Lunch was a Seitan and Bean Stew. Having that bad experience on Day 1 with the BBQ Seitan, I was a little weary about what this stew might taste like. However, I really enjoyed this dish. The large chunks of seitan were very moist and it was full of beans. It left me feeling full, but not in a bloated kind of way.
Dinner was Caramelized Tofu with Vegetables. By vegetables in this dish, I guess they mean one tiny chunk of cauliflower and two tiny bits of bell pepper. This dish consisted mainly of chewy tofu. I ended up serving it with rice, because I needed a little bit more food.
Dessert was an Oatmeal Raisin Cookie. This had the same consistency of the Peanut Butter cookie – full of oats and fell apart. I didn’t get any raisins, so basically it was just an oatmeal cookie.
Breakfast was a Chickpea Scramble. It looks kind of like mush in the picture, doesn’t it? That’s actually what it tasted like. I love chickpeas, but somehow I didn’t get much chickpea flavor. The vegetables (yes, there were more vegetables!!) were mainly corn, bell peppers, onions, and one or two mushrooms. Although I didn’t like it, it was filling (or maybe by Day 5 my stomach had shrunk).
Lunch was one of my favs: Mac and Cheese.
Dinner was Chili. This was a pretty basic chili. There was lots of emphasis on the beans – which I enjoyed. Wished I had some cornbread to go with it.
Dessert was another Peanut Butter Cookie.
Breakfast was another well balanced Biscuit.
Lunch was another enjoyable Seitan and Bean Stew.
Dinner was a Lentil and Cauliflower Curry. I thought this one was just ok. I always find pre-packaged lentils never taste as good as freshly prepared lentils. To me, they always taste mushier having been cooked, cooled, and heated again.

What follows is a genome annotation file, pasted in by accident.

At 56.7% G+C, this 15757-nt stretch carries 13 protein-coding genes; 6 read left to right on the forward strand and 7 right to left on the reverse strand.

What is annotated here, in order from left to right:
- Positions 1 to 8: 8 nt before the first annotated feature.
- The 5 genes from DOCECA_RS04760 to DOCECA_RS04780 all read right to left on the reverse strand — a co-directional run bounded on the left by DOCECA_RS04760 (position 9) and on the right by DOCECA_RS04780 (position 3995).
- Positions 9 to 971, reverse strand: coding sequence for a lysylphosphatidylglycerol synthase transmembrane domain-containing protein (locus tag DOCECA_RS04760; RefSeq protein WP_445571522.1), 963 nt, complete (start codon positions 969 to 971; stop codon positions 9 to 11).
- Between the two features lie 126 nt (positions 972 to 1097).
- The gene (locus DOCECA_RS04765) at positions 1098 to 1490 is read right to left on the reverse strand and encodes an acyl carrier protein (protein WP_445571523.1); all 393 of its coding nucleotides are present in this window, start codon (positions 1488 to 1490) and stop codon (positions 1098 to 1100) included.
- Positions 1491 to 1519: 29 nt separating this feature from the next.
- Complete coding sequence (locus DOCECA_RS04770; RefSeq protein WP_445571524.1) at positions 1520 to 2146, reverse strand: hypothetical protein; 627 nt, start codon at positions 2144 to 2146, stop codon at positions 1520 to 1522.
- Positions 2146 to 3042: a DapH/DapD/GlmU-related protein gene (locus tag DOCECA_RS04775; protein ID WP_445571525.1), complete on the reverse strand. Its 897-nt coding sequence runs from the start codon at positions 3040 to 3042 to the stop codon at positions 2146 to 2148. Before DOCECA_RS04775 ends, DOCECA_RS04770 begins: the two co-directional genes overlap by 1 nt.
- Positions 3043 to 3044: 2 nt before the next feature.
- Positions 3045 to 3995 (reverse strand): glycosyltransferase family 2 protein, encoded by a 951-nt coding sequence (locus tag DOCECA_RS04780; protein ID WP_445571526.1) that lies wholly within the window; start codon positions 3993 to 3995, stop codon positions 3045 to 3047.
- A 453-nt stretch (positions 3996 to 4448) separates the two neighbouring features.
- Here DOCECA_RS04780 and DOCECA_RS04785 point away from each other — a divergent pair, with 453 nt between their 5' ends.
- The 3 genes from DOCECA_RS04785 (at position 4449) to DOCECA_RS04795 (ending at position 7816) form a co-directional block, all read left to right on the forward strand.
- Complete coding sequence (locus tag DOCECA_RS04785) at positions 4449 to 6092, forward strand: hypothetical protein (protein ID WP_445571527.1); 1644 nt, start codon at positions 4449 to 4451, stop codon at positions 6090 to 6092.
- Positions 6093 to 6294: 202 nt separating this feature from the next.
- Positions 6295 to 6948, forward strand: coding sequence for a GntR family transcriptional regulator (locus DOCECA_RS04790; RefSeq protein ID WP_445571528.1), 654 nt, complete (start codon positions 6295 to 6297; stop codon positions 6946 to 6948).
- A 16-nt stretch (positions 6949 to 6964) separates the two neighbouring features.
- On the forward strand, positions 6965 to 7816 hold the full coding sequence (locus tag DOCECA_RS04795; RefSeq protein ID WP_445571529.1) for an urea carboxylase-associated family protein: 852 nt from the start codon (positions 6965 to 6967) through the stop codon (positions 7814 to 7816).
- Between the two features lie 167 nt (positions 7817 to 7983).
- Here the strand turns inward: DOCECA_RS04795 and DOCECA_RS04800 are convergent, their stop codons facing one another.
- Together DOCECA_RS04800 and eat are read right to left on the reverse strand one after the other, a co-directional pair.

Dessert was another fabulous Snickerdoodle Cookie.
Breakfast was another Maple Apple Sauce – which I saved to use in baking later.
Lunch was another round of doughy Falafel Balls.
Dinner was some Szechuan and Broccoli Seitan. I liked this dish, only I wished it had more sauce. Thankfully the seitan was still moist and it did include some broccoli. However, I was disappointed that only one broccoli floret made it into this dish and included mainly stalks.
Dessert was another Oatmeal Raisin Cookie (sans raisins).
All-in-all, I think for $99, this was worth it. However, for $225, I wouldn’t pay for it. The meals were small (according to their packaging, the calorie count for each day was around 1150 – 1350 – even I need more than that to sustain my energy). However, some of the ingredients listed on the packaging clearly missed some items (a dish obviously containing beans had no mention of them in the ingredients list), so this makes me unsure of how accurate the nutritional content is on the packaging. I guess you are paying for a bit of convenience and variety. I spend about $50 – $100 on groceries each week (I’m a foodie!) and have enough variety to keep me satisfied. But I cook. Others with a busy schedule might value this meal plan more than I.
Another bit that concerned me is the fact I received a small amount of apple sauce and only few vegetables. For this reason, I wouldn’t recommend they advertise this as “nutritionally balanced.” Maybe if they added recommended sides (like an orange to eat alongside the oatmeal, etc.), it would make more sense. But then that would add on to the cost of the food and would require the buyer to make a trip to the store.
Because this deal runs on many group coupon sites, I ended up buying another Vegan Starter Kit. Stay tuned for my reaction to a second week of Gobble Green.
[UPDATE: See week 2 here.]